Journalist Andrei Khramtsov, the author of the NTV news story, claimed in his commentary that participants of the torchlight procession in Riga were chanting "Latvia for Latvians" as they marched, although the daily claims no such slogans can be heard in the footage.
Aleksandrs Gaponenko - a regular sight at demonstrations with a Russian nationalist slant and known for his generally pro-Kremlin, anti-US views - featured as the sole expert in the NTV story, claimed that the torchlight processions in Riga were financed from the government budget.
"That means that the state authorities have recognized the worship of fire, torchlight processions and the chants 'Latvia for Latvians' as an official religion," Gaponenko said.
A number of torchlight processions took place in Riga on Lāčplēsis Day on Friday, November 11, but their organizers deny the claims made on the NTV program.
"We have no budget to speak of, people joined the procession with their own torches," Latvijas Avize quoted Rolands Fedotovs, the organizer of a student procession, as saying.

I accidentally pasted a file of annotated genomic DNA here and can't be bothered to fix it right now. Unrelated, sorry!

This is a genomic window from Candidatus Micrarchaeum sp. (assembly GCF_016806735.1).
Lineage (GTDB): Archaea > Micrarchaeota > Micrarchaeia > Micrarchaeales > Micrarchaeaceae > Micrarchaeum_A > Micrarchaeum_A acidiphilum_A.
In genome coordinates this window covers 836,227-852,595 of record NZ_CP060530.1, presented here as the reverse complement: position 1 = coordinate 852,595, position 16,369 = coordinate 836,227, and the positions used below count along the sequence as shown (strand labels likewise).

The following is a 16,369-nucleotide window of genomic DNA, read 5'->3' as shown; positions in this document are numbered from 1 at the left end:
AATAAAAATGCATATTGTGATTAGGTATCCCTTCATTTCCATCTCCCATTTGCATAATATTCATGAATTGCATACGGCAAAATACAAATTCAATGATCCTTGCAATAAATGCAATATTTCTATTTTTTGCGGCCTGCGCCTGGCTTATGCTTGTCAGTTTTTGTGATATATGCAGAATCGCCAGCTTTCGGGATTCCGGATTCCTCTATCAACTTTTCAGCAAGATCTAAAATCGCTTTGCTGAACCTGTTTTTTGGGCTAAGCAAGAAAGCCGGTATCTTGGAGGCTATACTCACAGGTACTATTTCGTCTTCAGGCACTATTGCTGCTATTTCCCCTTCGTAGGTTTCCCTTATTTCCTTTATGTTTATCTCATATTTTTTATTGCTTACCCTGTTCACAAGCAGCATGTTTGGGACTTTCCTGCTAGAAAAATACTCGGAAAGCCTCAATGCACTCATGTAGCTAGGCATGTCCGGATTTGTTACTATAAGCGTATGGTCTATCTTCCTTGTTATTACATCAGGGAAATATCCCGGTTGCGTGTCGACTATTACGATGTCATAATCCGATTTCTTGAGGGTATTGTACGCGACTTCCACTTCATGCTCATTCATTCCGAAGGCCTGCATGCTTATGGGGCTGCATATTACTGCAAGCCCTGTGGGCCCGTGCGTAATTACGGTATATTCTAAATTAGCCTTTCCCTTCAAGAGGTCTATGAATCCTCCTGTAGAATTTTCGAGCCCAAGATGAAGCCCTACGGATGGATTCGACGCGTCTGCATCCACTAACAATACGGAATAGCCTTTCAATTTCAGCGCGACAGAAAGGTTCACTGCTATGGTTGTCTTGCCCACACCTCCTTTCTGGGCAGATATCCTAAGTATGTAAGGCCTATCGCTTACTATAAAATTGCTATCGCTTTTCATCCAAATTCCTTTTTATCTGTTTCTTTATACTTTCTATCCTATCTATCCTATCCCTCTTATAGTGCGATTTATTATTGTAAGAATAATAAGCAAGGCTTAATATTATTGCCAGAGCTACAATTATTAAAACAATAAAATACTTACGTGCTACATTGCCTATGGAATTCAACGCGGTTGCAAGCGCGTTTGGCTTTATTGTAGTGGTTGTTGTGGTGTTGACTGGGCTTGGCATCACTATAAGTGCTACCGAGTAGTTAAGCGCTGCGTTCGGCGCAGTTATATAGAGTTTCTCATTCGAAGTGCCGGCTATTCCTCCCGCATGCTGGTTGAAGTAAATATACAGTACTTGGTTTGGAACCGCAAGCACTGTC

Aija Dulevska-Calite, the head of the National Electronic Mass Media Council, described the NTV news story as extremely biased and distorted propaganda material featuring both lies and slanderous information.
The council has launched a probe to collect all the relevant materials and documents to prepare a complaint, to be filed with British telecommunications regulator OFCOM as NTV is registered in the UK.
On November 11 Latvians commemorate the independence battles that were fought from 1918 to 1920. It is known as 'Lāčplēša Day' after the mythical hero Lāčplēsis.
As well as acting as broadcast watchdog with the power to take action if illegal or inappropriate material is broadcast, NEPLP is also in overall charge of the funding of public broadcasting in Latvia, including the LSM news portals in Latvian, Russian and English.